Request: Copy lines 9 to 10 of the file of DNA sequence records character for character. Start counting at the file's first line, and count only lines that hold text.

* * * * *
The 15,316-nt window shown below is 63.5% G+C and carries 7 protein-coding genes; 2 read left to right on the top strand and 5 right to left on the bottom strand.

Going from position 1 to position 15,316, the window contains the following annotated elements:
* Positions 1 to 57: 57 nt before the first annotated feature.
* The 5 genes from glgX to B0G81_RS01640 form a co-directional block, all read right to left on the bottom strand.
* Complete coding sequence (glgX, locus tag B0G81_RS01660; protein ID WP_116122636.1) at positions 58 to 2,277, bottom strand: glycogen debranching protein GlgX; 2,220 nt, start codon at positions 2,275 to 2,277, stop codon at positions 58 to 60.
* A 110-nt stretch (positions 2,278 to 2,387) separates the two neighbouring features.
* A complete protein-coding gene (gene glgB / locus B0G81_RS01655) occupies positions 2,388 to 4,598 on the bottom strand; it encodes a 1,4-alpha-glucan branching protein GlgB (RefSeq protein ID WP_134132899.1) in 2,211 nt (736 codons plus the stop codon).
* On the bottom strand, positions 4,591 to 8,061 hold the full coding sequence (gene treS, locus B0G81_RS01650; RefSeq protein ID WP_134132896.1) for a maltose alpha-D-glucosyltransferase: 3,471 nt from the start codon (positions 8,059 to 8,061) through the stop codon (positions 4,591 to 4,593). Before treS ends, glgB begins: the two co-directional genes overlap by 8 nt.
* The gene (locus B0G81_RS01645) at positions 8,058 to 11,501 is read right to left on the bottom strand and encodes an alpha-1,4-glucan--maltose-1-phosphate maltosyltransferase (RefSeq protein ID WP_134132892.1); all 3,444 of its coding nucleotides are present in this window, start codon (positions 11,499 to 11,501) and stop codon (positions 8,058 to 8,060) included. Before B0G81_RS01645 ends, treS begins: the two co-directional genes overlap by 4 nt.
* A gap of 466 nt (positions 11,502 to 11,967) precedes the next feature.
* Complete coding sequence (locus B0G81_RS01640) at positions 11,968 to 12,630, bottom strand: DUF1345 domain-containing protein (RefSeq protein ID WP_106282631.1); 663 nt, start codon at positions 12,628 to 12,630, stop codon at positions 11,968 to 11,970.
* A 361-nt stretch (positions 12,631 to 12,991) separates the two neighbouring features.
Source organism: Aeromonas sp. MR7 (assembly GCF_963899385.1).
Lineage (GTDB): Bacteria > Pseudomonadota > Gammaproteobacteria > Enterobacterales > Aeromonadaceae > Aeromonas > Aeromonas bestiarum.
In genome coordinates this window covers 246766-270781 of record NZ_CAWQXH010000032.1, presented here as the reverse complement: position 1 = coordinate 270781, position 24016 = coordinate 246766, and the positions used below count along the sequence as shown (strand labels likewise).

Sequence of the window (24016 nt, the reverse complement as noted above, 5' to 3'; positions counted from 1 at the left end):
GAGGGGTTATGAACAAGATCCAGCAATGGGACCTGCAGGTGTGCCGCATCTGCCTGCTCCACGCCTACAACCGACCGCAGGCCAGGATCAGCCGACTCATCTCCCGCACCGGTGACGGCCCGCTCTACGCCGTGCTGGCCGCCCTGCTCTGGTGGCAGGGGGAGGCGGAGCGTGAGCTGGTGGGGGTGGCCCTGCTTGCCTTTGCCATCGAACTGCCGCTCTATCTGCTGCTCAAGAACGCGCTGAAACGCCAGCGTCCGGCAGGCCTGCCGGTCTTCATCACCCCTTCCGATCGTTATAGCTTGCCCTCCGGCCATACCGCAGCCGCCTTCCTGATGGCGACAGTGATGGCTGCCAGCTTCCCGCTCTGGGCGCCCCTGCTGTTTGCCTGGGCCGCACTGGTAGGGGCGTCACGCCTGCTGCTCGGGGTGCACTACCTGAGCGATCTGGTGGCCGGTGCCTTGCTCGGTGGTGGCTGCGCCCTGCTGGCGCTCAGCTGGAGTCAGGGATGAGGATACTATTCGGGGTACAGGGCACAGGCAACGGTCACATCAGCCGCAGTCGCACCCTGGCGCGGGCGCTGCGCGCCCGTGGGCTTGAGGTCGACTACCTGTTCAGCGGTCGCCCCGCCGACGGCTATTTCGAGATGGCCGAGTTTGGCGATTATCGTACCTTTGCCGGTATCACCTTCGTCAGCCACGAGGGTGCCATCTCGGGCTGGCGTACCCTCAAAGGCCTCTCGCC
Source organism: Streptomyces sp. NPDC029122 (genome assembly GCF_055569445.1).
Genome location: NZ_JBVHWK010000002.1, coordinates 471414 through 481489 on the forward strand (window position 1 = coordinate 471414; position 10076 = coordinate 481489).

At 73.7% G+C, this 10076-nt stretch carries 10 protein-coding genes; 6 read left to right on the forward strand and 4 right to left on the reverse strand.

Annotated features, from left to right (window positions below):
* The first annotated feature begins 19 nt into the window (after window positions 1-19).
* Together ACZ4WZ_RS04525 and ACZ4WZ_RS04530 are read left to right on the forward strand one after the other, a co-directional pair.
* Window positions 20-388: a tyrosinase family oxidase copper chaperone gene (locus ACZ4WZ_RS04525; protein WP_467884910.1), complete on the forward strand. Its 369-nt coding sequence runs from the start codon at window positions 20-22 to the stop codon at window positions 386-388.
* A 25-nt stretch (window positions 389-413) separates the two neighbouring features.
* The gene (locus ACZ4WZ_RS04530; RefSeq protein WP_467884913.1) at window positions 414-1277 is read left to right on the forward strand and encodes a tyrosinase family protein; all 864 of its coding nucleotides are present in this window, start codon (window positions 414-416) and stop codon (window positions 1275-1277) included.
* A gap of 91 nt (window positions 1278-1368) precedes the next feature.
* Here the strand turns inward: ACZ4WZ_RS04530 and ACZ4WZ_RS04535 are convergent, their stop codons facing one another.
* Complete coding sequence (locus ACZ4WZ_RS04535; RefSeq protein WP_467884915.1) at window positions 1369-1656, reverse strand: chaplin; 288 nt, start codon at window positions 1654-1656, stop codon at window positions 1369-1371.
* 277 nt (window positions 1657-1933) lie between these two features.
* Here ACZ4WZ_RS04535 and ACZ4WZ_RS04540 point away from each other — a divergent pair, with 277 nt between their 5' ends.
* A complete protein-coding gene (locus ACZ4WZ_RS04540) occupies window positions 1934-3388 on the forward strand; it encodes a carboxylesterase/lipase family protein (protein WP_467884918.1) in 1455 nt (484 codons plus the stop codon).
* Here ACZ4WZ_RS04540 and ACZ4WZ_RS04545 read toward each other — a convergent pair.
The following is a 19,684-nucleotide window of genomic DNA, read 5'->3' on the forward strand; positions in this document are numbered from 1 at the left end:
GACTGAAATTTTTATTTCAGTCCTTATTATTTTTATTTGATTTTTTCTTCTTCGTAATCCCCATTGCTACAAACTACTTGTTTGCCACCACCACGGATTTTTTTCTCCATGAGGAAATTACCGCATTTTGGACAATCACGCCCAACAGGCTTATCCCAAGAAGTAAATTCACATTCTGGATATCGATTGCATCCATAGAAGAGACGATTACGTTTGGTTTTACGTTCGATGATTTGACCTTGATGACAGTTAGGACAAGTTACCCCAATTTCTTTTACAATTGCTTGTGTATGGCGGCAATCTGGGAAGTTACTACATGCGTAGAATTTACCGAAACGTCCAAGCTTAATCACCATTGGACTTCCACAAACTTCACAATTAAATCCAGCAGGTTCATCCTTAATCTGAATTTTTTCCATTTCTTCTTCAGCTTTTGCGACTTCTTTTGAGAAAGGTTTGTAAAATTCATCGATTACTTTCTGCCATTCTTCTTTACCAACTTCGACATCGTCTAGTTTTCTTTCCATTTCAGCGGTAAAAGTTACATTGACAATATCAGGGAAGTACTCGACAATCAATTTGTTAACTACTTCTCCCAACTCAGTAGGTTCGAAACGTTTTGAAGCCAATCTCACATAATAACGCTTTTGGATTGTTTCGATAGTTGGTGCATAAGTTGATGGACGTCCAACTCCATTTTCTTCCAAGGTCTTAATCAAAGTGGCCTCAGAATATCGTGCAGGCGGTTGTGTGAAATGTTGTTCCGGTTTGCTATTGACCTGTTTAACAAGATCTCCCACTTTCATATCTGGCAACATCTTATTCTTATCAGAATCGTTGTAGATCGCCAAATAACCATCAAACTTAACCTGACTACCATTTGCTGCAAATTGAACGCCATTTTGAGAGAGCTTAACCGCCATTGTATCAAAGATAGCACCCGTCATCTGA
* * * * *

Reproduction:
* The gene (locus B0G81_RS01645) at positions 8,058 to 11,501 is read right to left on the bottom strand and encodes an alpha-1,4-glucan--maltose-1-phosphate maltosyltransferase (RefSeq protein ID WP_134132892.1); all 3,444 of its coding nucleotides are present in this window, start codon (positions 11,499 to 11,501) and stop codon (positions 8,058 to 8,060) included. Before B0G81_RS01645 ends, treS begins: the two co-directional genes overlap by 4 nt.
* A gap of 466 nt (positions 11,502 to 11,967) precedes the next feature.